While he had a tough time marketing his progressive free-market ideas in the 1930s and 1940s, Hayek’s lessons lived on. The aforementioned quote from Hume stands like a rock alongside one from de Tocqueville at the beginning of The Road To Serfdom. Hayek addressed his book “to socialists of all parties.”

 

I’m not suggesting you become a hard core Hayekian. Neither am I telling you what and/or how to think. I am just a man in a room. I’m fighting for free-market liberties like many men and women who have come before me. During this generational debate about debt, spending, and taxes, all that we ask is that you educate yourself. Liberty’s Bells are ringing.

 

Back to the Global Macro Grind

 

After another Monday morning littered with Greek bailout headlines, Global Equities backed off their early morning highs and closed on their lows (SP500 -0.5%). Across durations in our risk management model, Risk Ranges are getting pretty tight.

 

Tight can be trade-able. That’s a good thing. In Hedgeye-speak we are always talking to clients about managing the Risk Range. Once you have a repeatable process to calculate it, it’s trivial. Risk Ranges are at the bottom of the Early Look note, every day.

 

Risk Ranges provide us with a quantitative, probability-weighted, framework to contextualize the storytelling in the marketplace. Most stories are qualitative in nature, so having some math wrapped around what’s happening out there is helpful.

 

We tell stories too. We call them our Hedgeye Global Macro Quarterly Themes. For Q4, they remain as follows:

 

1.   #EarningsSlowing

2.   Bubble#3 (Commodities)

3.   #KeynesianCliff


For accountability purposes, I use the hash-tag to provide you an archive of high-frequency macro data on Twitter. Being early doesn’t always make us right – but it will make you think outside the government’s centrally planned box.

 

While the #KeynesianCliff is annoying you, here’s an update on what used to matter to markets (#EarningsSlowing):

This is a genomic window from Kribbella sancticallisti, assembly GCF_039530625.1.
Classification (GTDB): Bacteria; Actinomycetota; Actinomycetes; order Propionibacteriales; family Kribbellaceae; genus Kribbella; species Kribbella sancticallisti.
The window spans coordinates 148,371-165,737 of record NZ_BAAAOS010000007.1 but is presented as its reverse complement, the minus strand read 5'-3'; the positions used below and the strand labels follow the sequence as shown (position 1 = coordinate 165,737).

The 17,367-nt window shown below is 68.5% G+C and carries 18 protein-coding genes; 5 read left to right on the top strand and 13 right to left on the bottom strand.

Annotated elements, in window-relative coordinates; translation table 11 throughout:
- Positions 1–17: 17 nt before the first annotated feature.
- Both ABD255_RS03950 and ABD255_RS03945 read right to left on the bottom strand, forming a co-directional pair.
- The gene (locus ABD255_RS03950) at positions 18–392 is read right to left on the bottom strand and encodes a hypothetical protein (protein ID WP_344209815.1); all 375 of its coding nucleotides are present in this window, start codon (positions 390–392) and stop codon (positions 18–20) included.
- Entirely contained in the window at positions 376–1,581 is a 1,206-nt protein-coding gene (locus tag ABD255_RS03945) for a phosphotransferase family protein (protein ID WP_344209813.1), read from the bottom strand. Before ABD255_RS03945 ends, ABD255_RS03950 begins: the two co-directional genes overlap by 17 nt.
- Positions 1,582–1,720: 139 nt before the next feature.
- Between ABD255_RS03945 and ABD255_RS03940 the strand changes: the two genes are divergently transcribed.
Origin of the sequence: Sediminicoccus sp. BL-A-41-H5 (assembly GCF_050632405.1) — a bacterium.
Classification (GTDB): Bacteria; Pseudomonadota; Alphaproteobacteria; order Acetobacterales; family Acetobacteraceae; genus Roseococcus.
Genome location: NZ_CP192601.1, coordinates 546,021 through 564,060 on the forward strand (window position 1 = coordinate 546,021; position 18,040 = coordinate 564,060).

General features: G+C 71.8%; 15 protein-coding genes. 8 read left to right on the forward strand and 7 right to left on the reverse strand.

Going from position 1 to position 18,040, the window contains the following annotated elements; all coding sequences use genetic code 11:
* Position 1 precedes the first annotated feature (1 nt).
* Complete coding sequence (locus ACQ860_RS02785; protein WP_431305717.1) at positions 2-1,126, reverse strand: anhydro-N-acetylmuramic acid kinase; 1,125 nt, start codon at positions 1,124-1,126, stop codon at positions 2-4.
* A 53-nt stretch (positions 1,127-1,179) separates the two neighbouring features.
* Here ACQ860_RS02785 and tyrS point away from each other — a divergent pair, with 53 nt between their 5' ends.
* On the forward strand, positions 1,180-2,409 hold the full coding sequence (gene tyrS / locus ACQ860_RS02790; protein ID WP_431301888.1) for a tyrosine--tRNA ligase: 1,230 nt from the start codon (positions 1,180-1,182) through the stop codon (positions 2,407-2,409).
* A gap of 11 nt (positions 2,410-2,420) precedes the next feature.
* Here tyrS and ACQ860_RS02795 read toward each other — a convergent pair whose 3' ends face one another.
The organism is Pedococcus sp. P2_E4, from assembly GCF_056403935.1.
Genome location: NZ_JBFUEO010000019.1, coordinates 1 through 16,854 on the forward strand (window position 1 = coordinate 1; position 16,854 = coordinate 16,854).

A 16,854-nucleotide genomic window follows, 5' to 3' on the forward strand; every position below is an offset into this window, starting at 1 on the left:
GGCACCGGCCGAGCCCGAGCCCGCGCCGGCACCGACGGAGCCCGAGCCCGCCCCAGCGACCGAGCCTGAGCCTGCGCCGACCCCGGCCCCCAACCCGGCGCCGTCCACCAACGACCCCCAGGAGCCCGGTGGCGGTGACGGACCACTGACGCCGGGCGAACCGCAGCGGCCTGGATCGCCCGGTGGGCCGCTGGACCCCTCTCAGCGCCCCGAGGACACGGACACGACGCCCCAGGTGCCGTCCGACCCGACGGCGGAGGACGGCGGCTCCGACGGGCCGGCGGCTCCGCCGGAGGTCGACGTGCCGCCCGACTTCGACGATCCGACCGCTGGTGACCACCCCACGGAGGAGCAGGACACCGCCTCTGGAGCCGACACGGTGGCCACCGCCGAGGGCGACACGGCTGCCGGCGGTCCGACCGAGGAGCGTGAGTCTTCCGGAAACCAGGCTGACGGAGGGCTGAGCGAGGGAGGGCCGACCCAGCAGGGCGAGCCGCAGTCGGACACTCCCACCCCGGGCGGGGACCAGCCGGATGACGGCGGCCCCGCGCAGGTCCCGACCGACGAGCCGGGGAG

1. For Q4 2012 so far, 78 companies have issued negative EPS guidance (29 companies have issued positive EPS guidance)
  2. That means 73% (78 out of 107) of the companies that have said something, said something negative, on the margin
  3. 73% = 2nd highest percentage of companies issuing negative EPS guidance since FactSet began tracking the data in Q1 2006

Per the lynx-eyed (and some say exotic) Darius Dale, I guess the perma-bulls would say that only 73% of companies guiding down is bullish! Relative to the worst quarter on recent record, that is (i.e. the one just reported with Q3 of 2012 = 74%).

 

I know, I know – since very few bulls called for both global and earnings growth to slow in Q1, blame everyone and everything but the forecasters in 2012. It’s all the government’s fault. So what we really need to do now is beg for more government.

 

Or do we?

 

The best thing that can happen to both the US and Global Consumption economy is more of Theme #2. Popping Bernanke’s Bubbles in food and energy prices would be wildly stimulative to the 71% (that’s US Consumption as a % of total US GDP).

 

Get consumption right, you’ll get global growth right.

 

That’s why I got bullish in 2009. That’s why I was bullish until January 25th of 2012 (until Bernanke decided to move 0% rates out to 2014 with more Policy To Inflate asset prices). Inflation is not growth.

 

We are now so conditioned by permanent price inflation that the idea of prices falling every year is difficult to grasp. And, yet, prices generally fell every year from the beginning of the Industrial Revolution in the latter part of the eighteenth century until 1940, with the exception of periods of major war when governments inflated the money supply radically and drove up prices.” -Rothbard

 

The only war I see now is between the #PoliticalClass and the rest of us.

 

At tomorrow’s NYC Analyst Day one of the greatest innovators in America will be talking up asset price deflation in commodities. The Brooklyn born grinder (Starbucks CEO, Howard Schultz) knows how to make a buck and then hire someone with it. Now he’s staring down a futures price in coffee that’s down 50% since topping in May (see Chart of The Day).

 

That may not be the kind of change you are hearing from Marxist price controllers and debt/deficit spending Keynesians. That’s simply called the Fed getting out of the way for a few months. Cheers to that. Liberty’s Bells are ringing.

 

Our immediate-term Risk Ranges for Gold, Oil (Brent), Copper, US Dollar, EUR/USD, UST 10yr Yield, and the SP500 are now $1704-1727, $109.42-111.76, $3.54-3.66, $79.59-80.27, $1.29-1.31, 1.58-1.67%, and 1404-1419, respectively.

 

Best of luck out there today,

KM

 

Keith R. McCullough
Chief Executive Officer

 

Liberty's Bells - Chart of the Day

 

Liberty's Bells - Virtual Portfolio